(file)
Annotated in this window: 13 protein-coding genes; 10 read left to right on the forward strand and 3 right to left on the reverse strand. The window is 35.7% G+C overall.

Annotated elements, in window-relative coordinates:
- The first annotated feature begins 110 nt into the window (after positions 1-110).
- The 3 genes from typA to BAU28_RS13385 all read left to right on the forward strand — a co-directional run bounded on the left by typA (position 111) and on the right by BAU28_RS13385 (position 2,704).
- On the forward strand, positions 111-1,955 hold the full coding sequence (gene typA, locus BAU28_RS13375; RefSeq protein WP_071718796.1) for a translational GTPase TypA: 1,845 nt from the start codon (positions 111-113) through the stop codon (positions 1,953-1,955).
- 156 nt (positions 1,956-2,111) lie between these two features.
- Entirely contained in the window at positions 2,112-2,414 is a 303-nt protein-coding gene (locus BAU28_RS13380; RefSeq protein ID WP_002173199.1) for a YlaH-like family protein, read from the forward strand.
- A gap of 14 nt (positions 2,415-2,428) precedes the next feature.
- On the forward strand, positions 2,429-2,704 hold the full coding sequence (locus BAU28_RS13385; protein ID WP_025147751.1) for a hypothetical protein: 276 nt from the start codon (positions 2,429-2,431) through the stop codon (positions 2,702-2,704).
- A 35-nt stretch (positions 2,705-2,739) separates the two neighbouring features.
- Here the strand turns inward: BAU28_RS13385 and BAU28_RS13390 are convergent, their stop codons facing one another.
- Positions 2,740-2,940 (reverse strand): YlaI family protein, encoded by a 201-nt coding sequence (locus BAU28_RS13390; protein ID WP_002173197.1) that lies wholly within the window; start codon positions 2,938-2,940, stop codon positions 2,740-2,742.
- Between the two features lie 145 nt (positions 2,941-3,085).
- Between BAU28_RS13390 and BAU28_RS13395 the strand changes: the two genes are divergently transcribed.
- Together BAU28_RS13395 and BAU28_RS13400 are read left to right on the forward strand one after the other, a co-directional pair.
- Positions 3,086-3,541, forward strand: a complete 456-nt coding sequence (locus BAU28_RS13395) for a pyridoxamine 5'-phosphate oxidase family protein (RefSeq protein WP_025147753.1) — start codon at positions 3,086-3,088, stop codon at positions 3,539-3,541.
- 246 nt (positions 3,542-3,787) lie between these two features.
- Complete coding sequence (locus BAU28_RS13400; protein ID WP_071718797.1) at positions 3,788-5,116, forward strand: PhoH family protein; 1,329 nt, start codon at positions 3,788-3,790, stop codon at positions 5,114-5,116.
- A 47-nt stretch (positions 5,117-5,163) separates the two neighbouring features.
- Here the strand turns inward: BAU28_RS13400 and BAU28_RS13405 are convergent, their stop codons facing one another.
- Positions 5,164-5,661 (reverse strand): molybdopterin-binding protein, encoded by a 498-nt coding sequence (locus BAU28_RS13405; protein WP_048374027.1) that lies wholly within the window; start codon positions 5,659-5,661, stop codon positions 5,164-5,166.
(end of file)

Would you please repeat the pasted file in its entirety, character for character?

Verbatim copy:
Annotated in this window: 13 protein-coding genes; 10 read left to right on the forward strand and 3 right to left on the reverse strand. The window is 35.7% G+C overall.

Annotated elements, in window-relative coordinates:
- The first annotated feature begins 110 nt into the window (after positions 1-110).
- The 3 genes from typA to BAU28_RS13385 all read left to right on the forward strand — a co-directional run bounded on the left by typA (position 111) and on the right by BAU28_RS13385 (position 2,704).
- On the forward strand, positions 111-1,955 hold the full coding sequence (gene typA, locus BAU28_RS13375; RefSeq protein WP_071718796.1) for a translational GTPase TypA: 1,845 nt from the start codon (positions 111-113) through the stop codon (positions 1,953-1,955).
- 156 nt (positions 1,956-2,111) lie between these two features.
- Entirely contained in the window at positions 2,112-2,414 is a 303-nt protein-coding gene (locus BAU28_RS13380; RefSeq protein ID WP_002173199.1) for a YlaH-like family protein, read from the forward strand.
- A gap of 14 nt (positions 2,415-2,428) precedes the next feature.
- On the forward strand, positions 2,429-2,704 hold the full coding sequence (locus BAU28_RS13385; protein ID WP_025147751.1) for a hypothetical protein: 276 nt from the start codon (positions 2,429-2,431) through the stop codon (positions 2,702-2,704).
- A 35-nt stretch (positions 2,705-2,739) separates the two neighbouring features.
- Here the strand turns inward: BAU28_RS13385 and BAU28_RS13390 are convergent, their stop codons facing one another.
- Positions 2,740-2,940 (reverse strand): YlaI family protein, encoded by a 201-nt coding sequence (locus BAU28_RS13390; protein ID WP_002173197.1) that lies wholly within the window; start codon positions 2,938-2,940, stop codon positions 2,740-2,742.
- Between the two features lie 145 nt (positions 2,941-3,085).
- Between BAU28_RS13390 and BAU28_RS13395 the strand changes: the two genes are divergently transcribed.
- Together BAU28_RS13395 and BAU28_RS13400 are read left to right on the forward strand one after the other, a co-directional pair.
- Positions 3,086-3,541, forward strand: a complete 456-nt coding sequence (locus BAU28_RS13395) for a pyridoxamine 5'-phosphate oxidase family protein (RefSeq protein WP_025147753.1) — start codon at positions 3,086-3,088, stop codon at positions 3,539-3,541.
- 246 nt (positions 3,542-3,787) lie between these two features.
- Complete coding sequence (locus BAU28_RS13400; protein ID WP_071718797.1) at positions 3,788-5,116, forward strand: PhoH family protein; 1,329 nt, start codon at positions 3,788-3,790, stop codon at positions 5,114-5,116.
- A 47-nt stretch (positions 5,117-5,163) separates the two neighbouring features.
- Here the strand turns inward: BAU28_RS13400 and BAU28_RS13405 are convergent, their stop codons facing one another.
- Positions 5,164-5,661 (reverse strand): molybdopterin-binding protein, encoded by a 498-nt coding sequence (locus BAU28_RS13405; protein WP_048374027.1) that lies wholly within the window; start codon positions 5,659-5,661, stop codon positions 5,164-5,166.